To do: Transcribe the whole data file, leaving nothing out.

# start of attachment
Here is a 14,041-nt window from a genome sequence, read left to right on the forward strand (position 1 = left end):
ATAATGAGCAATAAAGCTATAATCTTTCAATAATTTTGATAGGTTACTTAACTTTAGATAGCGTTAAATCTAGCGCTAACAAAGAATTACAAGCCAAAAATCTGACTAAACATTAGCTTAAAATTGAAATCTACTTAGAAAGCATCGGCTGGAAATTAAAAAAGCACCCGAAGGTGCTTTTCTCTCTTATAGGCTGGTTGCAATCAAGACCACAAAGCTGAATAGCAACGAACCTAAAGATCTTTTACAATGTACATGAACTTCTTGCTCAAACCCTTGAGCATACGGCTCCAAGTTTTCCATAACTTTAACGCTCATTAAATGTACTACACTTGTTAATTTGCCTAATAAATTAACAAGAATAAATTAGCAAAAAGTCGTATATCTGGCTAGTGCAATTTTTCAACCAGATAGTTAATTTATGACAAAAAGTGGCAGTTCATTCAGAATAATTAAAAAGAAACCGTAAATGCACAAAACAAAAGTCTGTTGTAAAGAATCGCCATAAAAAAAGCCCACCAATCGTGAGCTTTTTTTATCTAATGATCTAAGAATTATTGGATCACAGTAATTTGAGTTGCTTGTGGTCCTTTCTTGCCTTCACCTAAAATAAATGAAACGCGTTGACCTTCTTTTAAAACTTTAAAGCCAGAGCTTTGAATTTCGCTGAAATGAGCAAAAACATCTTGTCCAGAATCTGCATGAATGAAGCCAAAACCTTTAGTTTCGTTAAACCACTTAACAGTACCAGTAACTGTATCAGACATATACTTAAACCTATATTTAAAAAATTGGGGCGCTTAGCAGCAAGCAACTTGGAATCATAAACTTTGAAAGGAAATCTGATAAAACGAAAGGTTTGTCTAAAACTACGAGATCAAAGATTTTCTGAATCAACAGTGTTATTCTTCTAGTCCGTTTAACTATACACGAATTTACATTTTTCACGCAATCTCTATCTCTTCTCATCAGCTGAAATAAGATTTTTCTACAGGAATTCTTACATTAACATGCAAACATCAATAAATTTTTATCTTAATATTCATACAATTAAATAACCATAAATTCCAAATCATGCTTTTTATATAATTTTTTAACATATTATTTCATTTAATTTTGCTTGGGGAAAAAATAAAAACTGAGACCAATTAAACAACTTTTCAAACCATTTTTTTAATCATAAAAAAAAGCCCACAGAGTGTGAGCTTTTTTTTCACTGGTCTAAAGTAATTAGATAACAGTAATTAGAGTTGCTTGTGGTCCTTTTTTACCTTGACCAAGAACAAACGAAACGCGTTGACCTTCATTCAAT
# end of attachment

Here is a 14,041-nt window from a genome sequence, read left to right on the forward strand (position 1 = left end):
ATAATGAGCAATAAAGCTATAATCTTTCAATAATTTTGATAGGTTACTTAACTTTAGATAGCGTTAAATCTAGCGCTAACAAAGAATTACAAGCCAAAAATCTGACTAAACATTAGCTTAAAATTGAAATCTACTTAGAAAGCATCGGCTGGAAATTAAAAAAGCACCCGAAGGTGCTTTTCTCTCTTATAGGCTGGTTGCAATCAAGACCACAAAGCTGAATAGCAACGAACCTAAAGATCTTTTACAATGTACATGAACTTCTTGCTCAAACCCTTGAGCATACGGCTCCAAGTTTTCCATAACTTTAACGCTCATTAAATGTACTACACTTGTTAATTTGCCTAATAAATTAACAAGAATAAATTAGCAAAAAGTCGTATATCTGGCTAGTGCAATTTTTCAACCAGATAGTTAATTTATGACAAAAAGTGGCAGTTCATTCAGAATAATTAAAAAGAAACCGTAAATGCACAAAACAAAAGTCTGTTGTAAAGAATCGCCATAAAAAAAGCCCACCAATCGTGAGCTTTTTTTATCTAATGATCTAAGAATTATTGGATCACAGTAATTTGAGTTGCTTGTGGTCCTTTCTTGCCTTCACCTAAAATAAATGAAACGCGTTGACCTTCTTTTAAAACTTTAAAGCCAGAGCTTTGAATTTCGCTGAAATGAGCAAAAACATCTTGTCCAGAATCTGCATGAATGAAGCCAAAACCTTTAGTTTCGTTAAACCACTTAACAGTACCAGTAACTGTATCAGACATATACTTAAACCTATATTTAAAAAATTGGGGCGCTTAGCAGCAAGCAACTTGGAATCATAAACTTTGAAAGGAAATCTGATAAAACGAAAGGTTTGTCTAAAACTACGAGATCAAAGATTTTCTGAATCAACAGTGTTATTCTTCTAGTCCGTTTAACTATACACGAATTTACATTTTTCACGCAATCTCTATCTCTTCTCATCAGCTGAAATAAGATTTTTCTACAGGAATTCTTACATTAACATGCAAACATCAATAAATTTTTATCTTAATATTCATACAATTAAATAACCATAAATTCCAAATCATGCTTTTTATATAATTTTTTAACATATTATTTCATTTAATTTTGCTTGGGGAAAAAATAAAAACTGAGACCAATTAAACAACTTTTCAAACCATTTTTTTAATCATAAAAAAAAGCCCACAGAGTGTGAGCTTTTTTTTCACTGGTCTAAAGTAATTAGATAACAGTAATTAGAGTTGCTTGTGGTCCTTTTTTACCTTGACCAAGAACAAACGAAACGCGTTGACCTTCATTCAAT